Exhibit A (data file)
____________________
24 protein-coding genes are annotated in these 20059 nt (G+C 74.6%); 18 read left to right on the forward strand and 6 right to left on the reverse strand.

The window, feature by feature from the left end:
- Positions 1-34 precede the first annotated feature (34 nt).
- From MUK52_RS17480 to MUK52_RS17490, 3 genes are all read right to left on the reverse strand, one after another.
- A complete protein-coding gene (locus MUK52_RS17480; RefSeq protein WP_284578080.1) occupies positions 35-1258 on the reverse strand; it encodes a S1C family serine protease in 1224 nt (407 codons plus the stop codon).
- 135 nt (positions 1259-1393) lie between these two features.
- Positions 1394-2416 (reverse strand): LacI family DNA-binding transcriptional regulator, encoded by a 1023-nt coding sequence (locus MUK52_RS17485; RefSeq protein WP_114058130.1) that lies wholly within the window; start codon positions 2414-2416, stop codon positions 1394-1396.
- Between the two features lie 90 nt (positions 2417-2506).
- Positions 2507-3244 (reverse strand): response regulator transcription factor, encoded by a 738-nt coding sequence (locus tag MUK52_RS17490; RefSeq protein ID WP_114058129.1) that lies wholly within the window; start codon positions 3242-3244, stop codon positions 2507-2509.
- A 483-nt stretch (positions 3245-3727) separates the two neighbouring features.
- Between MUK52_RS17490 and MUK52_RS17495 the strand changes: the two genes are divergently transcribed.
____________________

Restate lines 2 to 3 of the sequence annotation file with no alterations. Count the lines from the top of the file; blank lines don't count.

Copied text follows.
The window, feature by feature from the left end:
- Positions 1-34 precede the first annotated feature (34 nt).